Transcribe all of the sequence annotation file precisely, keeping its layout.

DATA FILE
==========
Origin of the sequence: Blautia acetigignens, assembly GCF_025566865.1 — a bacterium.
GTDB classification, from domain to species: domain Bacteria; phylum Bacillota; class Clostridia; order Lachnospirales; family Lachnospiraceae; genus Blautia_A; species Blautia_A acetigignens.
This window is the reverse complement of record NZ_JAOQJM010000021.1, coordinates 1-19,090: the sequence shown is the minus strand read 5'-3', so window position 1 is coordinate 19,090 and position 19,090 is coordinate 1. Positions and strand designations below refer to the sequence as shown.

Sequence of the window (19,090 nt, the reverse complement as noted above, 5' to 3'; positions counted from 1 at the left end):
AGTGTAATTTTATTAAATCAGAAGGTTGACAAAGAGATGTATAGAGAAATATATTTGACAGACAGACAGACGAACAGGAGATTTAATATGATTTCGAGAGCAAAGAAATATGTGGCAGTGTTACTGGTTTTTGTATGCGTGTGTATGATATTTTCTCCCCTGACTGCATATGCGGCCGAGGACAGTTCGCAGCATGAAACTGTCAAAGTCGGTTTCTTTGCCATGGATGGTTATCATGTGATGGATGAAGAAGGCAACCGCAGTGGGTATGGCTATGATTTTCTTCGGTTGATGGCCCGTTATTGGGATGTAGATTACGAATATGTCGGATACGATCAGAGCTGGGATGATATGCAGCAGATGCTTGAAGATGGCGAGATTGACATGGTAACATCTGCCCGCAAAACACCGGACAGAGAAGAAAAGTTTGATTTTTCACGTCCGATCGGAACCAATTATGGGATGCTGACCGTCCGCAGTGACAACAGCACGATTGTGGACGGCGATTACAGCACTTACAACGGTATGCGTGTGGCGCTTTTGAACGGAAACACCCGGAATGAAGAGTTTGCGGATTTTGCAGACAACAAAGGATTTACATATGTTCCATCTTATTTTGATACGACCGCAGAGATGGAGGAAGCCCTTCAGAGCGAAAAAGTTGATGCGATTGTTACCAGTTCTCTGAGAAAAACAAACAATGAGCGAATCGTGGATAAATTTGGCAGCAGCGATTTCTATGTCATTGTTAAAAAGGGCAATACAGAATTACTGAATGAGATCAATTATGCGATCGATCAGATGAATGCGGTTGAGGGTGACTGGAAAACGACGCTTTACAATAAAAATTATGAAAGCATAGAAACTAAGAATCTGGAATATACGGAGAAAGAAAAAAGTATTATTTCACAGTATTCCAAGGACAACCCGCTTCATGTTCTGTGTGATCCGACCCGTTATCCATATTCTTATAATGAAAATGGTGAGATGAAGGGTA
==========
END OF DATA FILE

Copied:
Origin of the sequence: Blautia acetigignens, assembly GCF_025566865.1 — a bacterium.
GTDB classification, from domain to species: domain Bacteria; phylum Bacillota; class Clostridia; order Lachnospirales; family Lachnospiraceae; genus Blautia_A; species Blautia_A acetigignens.
This window is the reverse complement of record NZ_JAOQJM010000021.1, coordinates 1-19,090: the sequence shown is the minus strand read 5'-3', so window position 1 is coordinate 19,090 and position 19,090 is coordinate 1. Positions and strand designations below refer to the sequence as shown.

Sequence of the window (19,090 nt, the reverse complement as noted above, 5' to 3'; positions counted from 1 at the left end):
AGTGTAATTTTATTAAATCAGAAGGTTGACAAAGAGATGTATAGAGAAATATATTTGACAGACAGACAGACGAACAGGAGATTTAATATGATTTCGAGAGCAAAGAAATATGTGGCAGTGTTACTGGTTTTTGTATGCGTGTGTATGATATTTTCTCCCCTGACTGCATATGCGGCCGAGGACAGTTCGCAGCATGAAACTGTCAAAGTCGGTTTCTTTGCCATGGATGGTTATCATGTGATGGATGAAGAAGGCAACCGCAGTGGGTATGGCTATGATTTTCTTCGGTTGATGGCCCGTTATTGGGATGTAGATTACGAATATGTCGGATACGATCAGAGCTGGGATGATATGCAGCAGATGCTTGAAGATGGCGAGATTGACATGGTAACATCTGCCCGCAAAACACCGGACAGAGAAGAAAAGTTTGATTTTTCACGTCCGATCGGAACCAATTATGGGATGCTGACCGTCCGCAGTGACAACAGCACGATTGTGGACGGCGATTACAGCACTTACAACGGTATGCGTGTGGCGCTTTTGAACGGAAACACCCGGAATGAAGAGTTTGCGGATTTTGCAGACAACAAAGGATTTACATATGTTCCATCTTATTTTGATACGACCGCAGAGATGGAGGAAGCCCTTCAGAGCGAAAAAGTTGATGCGATTGTTACCAGTTCTCTGAGAAAAACAAACAATGAGCGAATCGTGGATAAATTTGGCAGCAGCGATTTCTATGTCATTGTTAAAAAGGGCAATACAGAATTACTGAATGAGATCAATTATGCGATCGATCAGATGAATGCGGTTGAGGGTGACTGGAAAACGACGCTTTACAATAAAAATTATGAAAGCATAGAAACTAAGAATCTGGAATATACGGAGAAAGAAAAAAGTATTATTTCACAGTATTCCAAGGACAACCCGCTTCATGTTCTGTGTGATCCGACCCGTTATCCATATTCTTATAATGAAAATGGTGAGATGAAGGGTA